After a very brief night’s sleep,1 we were back on the bus. We drove through the desert just before dawn, intent on making it up Masada before sunrise. Since we left the hotel several minutes late, this became a greater challenge than we expected. We tumbled off the bus, amid Dima’s cries of “We have eight minutes to do a fifteen-minute hike!” followed shortly by “DON’T RUN!” I’m pretty sure we all looked like those suburban housewives who speedwalk around their neighborhoods wearing terry cloth headbands, except without the headbands.2
We arrived at the top, breathless and triumphant, with fifteen chilly minutes to spare before sunrise. I perched on a rock and took a few hundred photos more than I really needed, capturing every moment of the sunrise. Every moment was different. As the sun emerged over the Dead Sea, water and sky were transformed with each shade of blue, purple, and pink. Horizon blanketed in clouds, the sun occasionally glimmered through, casting a blinding reflection on the sea below. Behind us, ridges and canyons were stained orange against the blue sky. The birds woke up and chased each other around the rocky cliff top, flashes of orange and black.3
Our group dispersed, taking photos (of the view and each other), exploring ridges, and talking to the birds.4 There was even some early morning yoga. Dima eventually rounded everyone up and led us through the ancient ruins, describing the history of Masada while we mostly listened and snapped more photographs. The temperature went from brisk to baking in a matter of minutes.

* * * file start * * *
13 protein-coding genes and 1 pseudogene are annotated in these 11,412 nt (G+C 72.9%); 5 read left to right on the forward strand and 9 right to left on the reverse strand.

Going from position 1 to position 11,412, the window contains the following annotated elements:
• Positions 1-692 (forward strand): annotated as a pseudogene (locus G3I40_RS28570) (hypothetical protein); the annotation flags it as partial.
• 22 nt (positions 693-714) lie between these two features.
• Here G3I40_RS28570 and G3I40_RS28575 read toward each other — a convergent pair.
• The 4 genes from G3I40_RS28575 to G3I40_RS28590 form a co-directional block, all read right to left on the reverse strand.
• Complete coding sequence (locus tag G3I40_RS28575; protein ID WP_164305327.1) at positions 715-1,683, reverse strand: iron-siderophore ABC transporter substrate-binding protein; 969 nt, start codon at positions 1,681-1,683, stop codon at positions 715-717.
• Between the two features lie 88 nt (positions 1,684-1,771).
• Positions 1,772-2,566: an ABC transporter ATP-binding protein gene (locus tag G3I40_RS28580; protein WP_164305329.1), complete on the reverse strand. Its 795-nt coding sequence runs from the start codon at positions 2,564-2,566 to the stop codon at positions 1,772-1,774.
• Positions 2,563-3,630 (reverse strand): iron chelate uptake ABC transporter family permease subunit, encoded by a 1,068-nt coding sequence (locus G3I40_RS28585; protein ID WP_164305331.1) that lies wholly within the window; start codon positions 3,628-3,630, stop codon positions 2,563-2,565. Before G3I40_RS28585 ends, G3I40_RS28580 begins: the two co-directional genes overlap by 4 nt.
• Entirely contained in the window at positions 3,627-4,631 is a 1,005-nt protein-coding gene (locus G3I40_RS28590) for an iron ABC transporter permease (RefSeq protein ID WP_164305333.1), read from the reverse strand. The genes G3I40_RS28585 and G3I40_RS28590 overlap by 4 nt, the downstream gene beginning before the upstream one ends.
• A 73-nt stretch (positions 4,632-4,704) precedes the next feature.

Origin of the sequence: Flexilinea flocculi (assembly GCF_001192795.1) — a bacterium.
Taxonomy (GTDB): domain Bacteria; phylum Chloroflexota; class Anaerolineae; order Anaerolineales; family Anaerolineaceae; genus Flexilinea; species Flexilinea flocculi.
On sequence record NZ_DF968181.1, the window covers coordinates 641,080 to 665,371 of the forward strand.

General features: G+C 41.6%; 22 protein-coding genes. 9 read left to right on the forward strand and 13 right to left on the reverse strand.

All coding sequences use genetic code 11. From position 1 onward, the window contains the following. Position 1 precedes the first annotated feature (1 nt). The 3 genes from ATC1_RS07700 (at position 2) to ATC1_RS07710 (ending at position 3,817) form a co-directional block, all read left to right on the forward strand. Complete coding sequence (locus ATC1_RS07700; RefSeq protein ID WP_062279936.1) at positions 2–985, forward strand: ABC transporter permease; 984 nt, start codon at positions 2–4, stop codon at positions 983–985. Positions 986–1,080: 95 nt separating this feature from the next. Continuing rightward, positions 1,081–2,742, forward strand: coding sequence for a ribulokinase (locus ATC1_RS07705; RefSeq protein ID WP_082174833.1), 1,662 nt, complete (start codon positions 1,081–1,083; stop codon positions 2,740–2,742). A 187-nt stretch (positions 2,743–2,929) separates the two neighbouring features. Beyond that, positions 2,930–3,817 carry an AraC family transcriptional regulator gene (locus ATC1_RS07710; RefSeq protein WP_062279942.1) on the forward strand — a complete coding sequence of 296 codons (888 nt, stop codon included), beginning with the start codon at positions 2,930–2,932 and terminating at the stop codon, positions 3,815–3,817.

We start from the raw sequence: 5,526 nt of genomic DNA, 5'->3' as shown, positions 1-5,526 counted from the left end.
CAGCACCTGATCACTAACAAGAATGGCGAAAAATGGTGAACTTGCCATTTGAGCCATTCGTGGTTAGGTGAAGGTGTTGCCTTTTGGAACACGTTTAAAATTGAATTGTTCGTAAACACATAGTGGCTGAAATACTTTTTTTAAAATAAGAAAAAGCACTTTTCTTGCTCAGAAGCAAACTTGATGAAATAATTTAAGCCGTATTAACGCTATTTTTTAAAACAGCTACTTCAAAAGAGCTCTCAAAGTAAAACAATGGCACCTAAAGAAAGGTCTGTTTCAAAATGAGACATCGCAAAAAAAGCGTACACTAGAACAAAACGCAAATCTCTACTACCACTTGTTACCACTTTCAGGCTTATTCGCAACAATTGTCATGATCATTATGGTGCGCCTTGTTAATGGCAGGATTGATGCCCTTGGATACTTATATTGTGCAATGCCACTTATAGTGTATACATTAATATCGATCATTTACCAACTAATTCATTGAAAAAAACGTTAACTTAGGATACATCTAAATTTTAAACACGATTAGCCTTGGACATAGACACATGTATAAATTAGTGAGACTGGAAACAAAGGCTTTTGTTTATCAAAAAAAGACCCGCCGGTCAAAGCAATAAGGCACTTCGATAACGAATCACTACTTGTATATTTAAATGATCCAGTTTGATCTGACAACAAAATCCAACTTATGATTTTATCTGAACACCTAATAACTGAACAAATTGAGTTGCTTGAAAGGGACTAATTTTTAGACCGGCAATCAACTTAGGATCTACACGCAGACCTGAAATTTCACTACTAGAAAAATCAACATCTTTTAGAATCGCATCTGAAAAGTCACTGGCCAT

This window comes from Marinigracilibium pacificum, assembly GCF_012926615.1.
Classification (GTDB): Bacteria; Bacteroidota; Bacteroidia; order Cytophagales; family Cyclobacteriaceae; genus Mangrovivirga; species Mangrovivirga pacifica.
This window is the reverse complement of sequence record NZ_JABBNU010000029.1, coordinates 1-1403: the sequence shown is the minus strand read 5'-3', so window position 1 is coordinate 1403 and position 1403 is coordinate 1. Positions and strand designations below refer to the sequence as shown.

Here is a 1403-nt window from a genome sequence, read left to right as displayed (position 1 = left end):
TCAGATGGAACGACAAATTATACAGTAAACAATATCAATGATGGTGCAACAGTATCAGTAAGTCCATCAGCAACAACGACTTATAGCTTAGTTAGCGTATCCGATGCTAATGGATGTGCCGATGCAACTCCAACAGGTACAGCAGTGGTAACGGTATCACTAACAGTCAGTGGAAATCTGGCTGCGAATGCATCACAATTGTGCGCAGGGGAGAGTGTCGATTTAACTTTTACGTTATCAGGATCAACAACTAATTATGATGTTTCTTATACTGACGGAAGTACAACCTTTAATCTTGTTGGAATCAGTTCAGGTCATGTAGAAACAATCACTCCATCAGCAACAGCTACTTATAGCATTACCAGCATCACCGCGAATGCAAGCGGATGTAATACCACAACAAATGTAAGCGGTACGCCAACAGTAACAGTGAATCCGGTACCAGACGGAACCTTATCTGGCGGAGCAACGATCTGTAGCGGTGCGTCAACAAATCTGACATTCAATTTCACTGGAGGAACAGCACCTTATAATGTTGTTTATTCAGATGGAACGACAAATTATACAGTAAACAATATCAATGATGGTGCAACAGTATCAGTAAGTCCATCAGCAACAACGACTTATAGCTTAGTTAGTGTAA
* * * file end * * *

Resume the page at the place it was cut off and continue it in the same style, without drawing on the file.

Despite the presence of a very exciting looking cable car, we descended via the Snake Path, a winding, rocky path hacked into the side of the cliff.5 At the bottom, we waited for everyone to catch up and had a much-needed water break.6 We ate breakfast at the visitor center, then back to the bus.
Dima prefaced our next adventure by saying that it was one of his favorite places in the whole of Israel. This is what kept us going as we walked along the sweltering canyon path. After what seemed like two hours but was probably only twenty minutes, we rounded a corner and were rewarded with… waterfalls! I tossed away my shirt and bag so quickly that I don’t actually remember doing it. All I remember is leaping into a beautiful, clear pool and swimming straight into the waterfall. By the time everyone else had stripped down and waded gingerly into the icy water, I was leaning against the rock face, eyes closed, enjoying the best shower I had all trip.7
We hiked back to the parking lot, dripping and delirious.8 Then on to the Dead Sea, where I sat with Jake and watched everyone either complain about how oily it was or express delight over the incredible floating effect.9 I know that swimming in the Dead Sea is one of those things that you’re just supposed to do in Israel, but I stand by my decision to skip it. It would have been impossible to top the waterfall. Besides, I enjoyed it vicariously through our group, who suffered all the water-in-ears, stinging cuts, and oily residue for me. We parted ways with the Israelis shortly thereafter, and our group felt incomplete for the rest of the trip.
I guess Birthright figures if we’re all sweaty and disgusting going into the Bedouin tents, nobody will mind the smell of the tents themselves. Not true. I’m not sure if it was honest-to-god camel scent,10 the smell of thousands of successive Birthright groups, or just smoke-infused old blankets, but we eventually got used to it.11 After marking our territory (tentitory?) with cushions and backpacks, we headed to the dinner tent. I was relegated to the vegetarian table, which meant that we had a small feast between the three of us. Well, a feast of fried corn patties, hummus, and assorted vegetables.